Celeste Bartos joined The Museum of Modern Art Board of Trustees in 1970, and served for more than four decades as a dynamic committee member and chairman. Mrs. Bartos and her husband, Armand, were also generous with gifts of important works to MoMA’s collection, and no curatorial department has benefitted more from their largesse than the Department of Film.
Until the mid-1990s MoMA’s film collection was housed in a commercial warehouse in Fort Lee, New Jersey. As the chairman of the Film Committee, Celeste Bartos provided significant funding and, more importantly, key trustee support for the planning and building of a state-of-the-art film storage and preservation facility in Hamlin, Pennsylvania, that would be solely owned and run by MoMA. Opened in 1996, The Celeste Bartos Film Preservation Center is home to one of the world’s most important collections of film art. Yet Mrs. Bartos’s support extended beyond brick and mortar; she also endowed a Chief Curator of Film position and established The Celeste Bartos Fund for Film Preservation, which has been the major source of funding for MoMA’s world-renowned preservation activities for over three decades.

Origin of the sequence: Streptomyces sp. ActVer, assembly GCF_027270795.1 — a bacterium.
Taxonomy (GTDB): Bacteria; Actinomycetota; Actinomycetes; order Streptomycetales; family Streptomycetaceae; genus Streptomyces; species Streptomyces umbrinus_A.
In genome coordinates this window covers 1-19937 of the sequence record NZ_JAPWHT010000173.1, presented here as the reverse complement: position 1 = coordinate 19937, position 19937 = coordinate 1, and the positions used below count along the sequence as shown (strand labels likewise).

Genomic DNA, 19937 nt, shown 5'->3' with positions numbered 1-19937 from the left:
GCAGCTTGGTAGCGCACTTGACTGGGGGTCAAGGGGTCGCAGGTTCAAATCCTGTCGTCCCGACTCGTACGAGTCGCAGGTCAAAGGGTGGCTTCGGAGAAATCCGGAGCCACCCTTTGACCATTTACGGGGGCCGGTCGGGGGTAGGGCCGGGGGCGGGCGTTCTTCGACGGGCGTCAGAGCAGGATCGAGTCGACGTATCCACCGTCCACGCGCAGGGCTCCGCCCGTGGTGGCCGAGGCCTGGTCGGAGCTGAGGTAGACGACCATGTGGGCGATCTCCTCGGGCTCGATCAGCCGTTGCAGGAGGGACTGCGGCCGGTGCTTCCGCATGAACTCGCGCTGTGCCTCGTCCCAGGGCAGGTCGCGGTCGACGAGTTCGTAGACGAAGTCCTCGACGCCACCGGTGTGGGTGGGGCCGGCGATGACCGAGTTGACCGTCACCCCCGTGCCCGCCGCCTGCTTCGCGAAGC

The remarkable selection of films in this series illustrates the scope of conservation work carried out by the Department of Film, work that has in large part been facilitated by the dedication and support of a forward-thinking philanthropist and movie lover. The staff of the Department of Film will dearly miss our champion, Celeste Bartos.
Organized by Anne Morra, Associate Curator, Department of Film.
Image: A Damsel in Distress. 1937. USA. Directed by George Stevens